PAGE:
Which leads to the final Durell Stone contribution to the University of Arkansas, the Carlson Terrace, a 15-building cluster of 300 graduate student apartments, completed between 1958-64, according to a Feb. 7, 2007, copyrighted article in a local, regional or state newspaper (shhh). The last of them were razed in 2007 to make way for a softball field and other athletic amenities, according to June 2007 articles. In 2005, five Carlson buildings were razed for “the Jones-Lindsey Gardens, a 6.45-acre park used for UA events and tailgating by university donors during football season.”

Jones is Dallas Cowboys owner Jerry Jones, and Lindsey is area developer Jim Lindsey. The “gardens” comprise a grass-covered parking lot. Over the years, area residents and students defended Carlson Terrace with varying degrees of success. As can be seen in the photos the complex may be iconic but rather undesirable, except perhaps for foreign students from the Soviet bloc. Then Vice Chancellor for Fundraising G. David Gearhart (now chancellor) called them an “eyesore” in the February 2007 article. In any case, few protested four summers ago when the remaining Carlson buildings were knocked down.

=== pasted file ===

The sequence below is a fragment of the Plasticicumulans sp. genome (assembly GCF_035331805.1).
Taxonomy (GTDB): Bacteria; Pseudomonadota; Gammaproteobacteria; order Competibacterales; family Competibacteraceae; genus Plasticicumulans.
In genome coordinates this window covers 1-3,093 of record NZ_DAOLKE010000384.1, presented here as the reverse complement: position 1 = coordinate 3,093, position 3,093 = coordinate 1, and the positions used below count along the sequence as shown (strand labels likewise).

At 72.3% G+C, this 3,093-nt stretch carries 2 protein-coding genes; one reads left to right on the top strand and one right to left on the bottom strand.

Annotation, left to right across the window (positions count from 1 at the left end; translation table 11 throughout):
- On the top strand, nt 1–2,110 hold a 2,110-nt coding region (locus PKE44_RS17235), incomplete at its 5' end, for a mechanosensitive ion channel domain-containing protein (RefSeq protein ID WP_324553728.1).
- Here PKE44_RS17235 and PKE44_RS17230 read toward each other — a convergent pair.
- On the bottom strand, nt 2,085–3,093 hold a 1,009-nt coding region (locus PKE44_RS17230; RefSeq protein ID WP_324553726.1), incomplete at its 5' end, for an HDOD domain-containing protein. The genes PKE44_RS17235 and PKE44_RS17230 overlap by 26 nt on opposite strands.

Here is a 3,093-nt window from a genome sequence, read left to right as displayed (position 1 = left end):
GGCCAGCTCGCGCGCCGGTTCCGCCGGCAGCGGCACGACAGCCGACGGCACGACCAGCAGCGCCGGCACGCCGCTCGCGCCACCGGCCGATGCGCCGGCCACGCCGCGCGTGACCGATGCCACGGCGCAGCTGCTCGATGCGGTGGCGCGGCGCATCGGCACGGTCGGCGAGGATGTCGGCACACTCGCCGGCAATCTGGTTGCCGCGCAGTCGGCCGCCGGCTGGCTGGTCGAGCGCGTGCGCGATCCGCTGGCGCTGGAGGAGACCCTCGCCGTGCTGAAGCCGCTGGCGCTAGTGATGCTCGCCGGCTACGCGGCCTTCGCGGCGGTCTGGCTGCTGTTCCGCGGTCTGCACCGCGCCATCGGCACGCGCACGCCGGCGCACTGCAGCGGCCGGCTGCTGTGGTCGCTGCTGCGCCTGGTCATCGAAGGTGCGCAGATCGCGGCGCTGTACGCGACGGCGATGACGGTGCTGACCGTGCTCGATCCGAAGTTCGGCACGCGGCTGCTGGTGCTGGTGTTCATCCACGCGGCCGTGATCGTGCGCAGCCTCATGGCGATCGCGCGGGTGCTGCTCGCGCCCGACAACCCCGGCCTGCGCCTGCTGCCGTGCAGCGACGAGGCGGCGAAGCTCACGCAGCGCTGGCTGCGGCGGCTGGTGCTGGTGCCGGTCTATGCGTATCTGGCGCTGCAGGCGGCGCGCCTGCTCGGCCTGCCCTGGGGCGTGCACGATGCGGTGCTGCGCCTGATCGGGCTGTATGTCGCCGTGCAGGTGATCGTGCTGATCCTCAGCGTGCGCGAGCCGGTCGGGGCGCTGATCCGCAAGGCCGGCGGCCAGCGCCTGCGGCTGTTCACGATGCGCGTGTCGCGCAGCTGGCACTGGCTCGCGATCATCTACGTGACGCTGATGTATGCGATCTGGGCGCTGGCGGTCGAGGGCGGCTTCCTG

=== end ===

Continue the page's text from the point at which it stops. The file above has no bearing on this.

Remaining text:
Durell, alkaline batteries, right?

When I copy-edited Carlson Terrace articles in 2005 and 2007, few seemed familiar even with the name Edward Durell Stone. Growing up in Fort Smith, my dad was so proud to point out in magazines or TV shows what marvels he created, like the Kennedy Center for the Performing Arts in Washington and Stanford Medical School in Menlo Park, Calif. This winter’s furniture exhibit used for research and display a 1961 Life magazine pictorial of the “progressive” University of Arkansas, showing the architect, the Fine Arts building, and his friend Bill Fulbright, the powerful, worldly senator.

Whither now, state of the Ark?

Durell Stone (1902–1978) may be momentarily overshadowed by the next generation’s hallowed Arkansas architect, E. Fay Jones (1921–2004). Frank Lloyd Wright (1867-1959) can be seen in both of their designs, but Jones was closer to Wright and Durell Stone to the Europeans. I doubt either saw themselves as rivals or mentor-protege. The differences are vast.